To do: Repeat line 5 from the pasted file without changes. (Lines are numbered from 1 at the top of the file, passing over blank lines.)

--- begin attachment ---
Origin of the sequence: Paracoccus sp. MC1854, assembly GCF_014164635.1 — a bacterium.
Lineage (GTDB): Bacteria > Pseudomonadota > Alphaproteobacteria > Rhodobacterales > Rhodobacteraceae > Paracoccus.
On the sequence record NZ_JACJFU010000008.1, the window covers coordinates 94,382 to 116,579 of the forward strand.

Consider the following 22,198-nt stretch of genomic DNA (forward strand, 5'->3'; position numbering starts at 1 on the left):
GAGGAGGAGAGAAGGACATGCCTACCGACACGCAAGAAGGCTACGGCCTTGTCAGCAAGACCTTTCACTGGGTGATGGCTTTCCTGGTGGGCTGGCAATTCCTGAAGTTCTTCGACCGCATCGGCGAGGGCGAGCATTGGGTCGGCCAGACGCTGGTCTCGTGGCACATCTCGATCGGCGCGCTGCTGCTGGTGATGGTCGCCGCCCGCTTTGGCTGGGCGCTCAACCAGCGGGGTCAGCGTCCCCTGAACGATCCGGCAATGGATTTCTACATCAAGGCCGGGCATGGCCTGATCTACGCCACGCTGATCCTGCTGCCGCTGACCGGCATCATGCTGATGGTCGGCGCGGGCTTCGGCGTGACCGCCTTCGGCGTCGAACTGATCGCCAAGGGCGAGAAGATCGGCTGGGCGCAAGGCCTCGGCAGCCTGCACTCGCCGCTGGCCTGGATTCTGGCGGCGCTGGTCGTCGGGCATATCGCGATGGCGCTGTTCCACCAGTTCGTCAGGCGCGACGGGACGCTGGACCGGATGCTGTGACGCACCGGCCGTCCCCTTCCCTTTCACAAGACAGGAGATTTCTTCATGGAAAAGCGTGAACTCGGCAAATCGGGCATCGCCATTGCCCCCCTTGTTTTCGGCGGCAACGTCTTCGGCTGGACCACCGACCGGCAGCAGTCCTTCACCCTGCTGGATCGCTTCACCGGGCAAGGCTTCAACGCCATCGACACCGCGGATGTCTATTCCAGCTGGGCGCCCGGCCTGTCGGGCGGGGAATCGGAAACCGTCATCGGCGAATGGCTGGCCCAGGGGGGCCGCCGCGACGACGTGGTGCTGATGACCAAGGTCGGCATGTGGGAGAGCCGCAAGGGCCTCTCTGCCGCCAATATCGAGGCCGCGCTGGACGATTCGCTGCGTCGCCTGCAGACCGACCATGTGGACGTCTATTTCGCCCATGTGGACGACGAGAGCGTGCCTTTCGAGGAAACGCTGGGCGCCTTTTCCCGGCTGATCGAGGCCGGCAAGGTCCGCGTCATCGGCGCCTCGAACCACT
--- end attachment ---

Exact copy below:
GAGGAGGAGAGAAGGACATGCCTACCGACACGCAAGAAGGCTACGGCCTTGTCAGCAAGACCTTTCACTGGGTGATGGCTTTCCTGGTGGGCTGGCAATTCCTGAAGTTCTTCGACCGCATCGGCGAGGGCGAGCATTGGGTCGGCCAGACGCTGGTCTCGTGGCACATCTCGATCGGCGCGCTGCTGCTGGTGATGGTCGCCGCCCGCTTTGGCTGGGCGCTCAACCAGCGGGGTCAGCGTCCCCTGAACGATCCGGCAATGGATTTCTACATCAAGGCCGGGCATGGCCTGATCTACGCCACGCTGATCCTGCTGCCGCTGACCGGCATCATGCTGATGGTCGGCGCGGGCTTCGGCGTGACCGCCTTCGGCGTCGAACTGATCGCCAAGGGCGAGAAGATCGGCTGGGCGCAAGGCCTCGGCAGCCTGCACTCGCCGCTGGCCTGGATTCTGGCGGCGCTGGTCGTCGGGCATATCGCGATGGCGCTGTTCCACCAGTTCGTCAGGCGCGACGGGACGCTGGACCGGATGCTGTGACGCACCGGCCGTCCCCTTCCCTTTCACAAGACAGGAGATTTCTTCATGGAAAAGCGTGAACTCGGCAAATCGGGCATCGCCATTGCCCCCCTTGTTTTCGGCGGCAACGTCTTCGGCTGGACCACCGACCGGCAGCAGTCCTTCACCCTGCTGGATCGCTTCACCGGGCAAGGCTTCAACGCCATCGACACCGCGGATGTCTATTCCAGCTGGGCGCCCGGCCTGTCGGGCGGGGAATCGGAAACCGTCATCGGCGAATGGCTGGCCCAGGGGGGCCGCCGCGACGACGTGGTGCTGATGACCAAGGTCGGCATGTGGGAGAGCCGCAAGGGCCTCTCTGCCGCCAATATCGAGGCCGCGCTGGACGATTCGCTGCGTCGCCTGCAGACCGACCATGTGGACGTCTATTTCGCCCATGTGGACGACGAGAGCGTGCCTTTCGAGGAAACGCTGGGCGCCTTTTCCCGGCTGATCGAGGCCGGCAAGGTCCGCGTCATCGGCGCCTCGAACCACT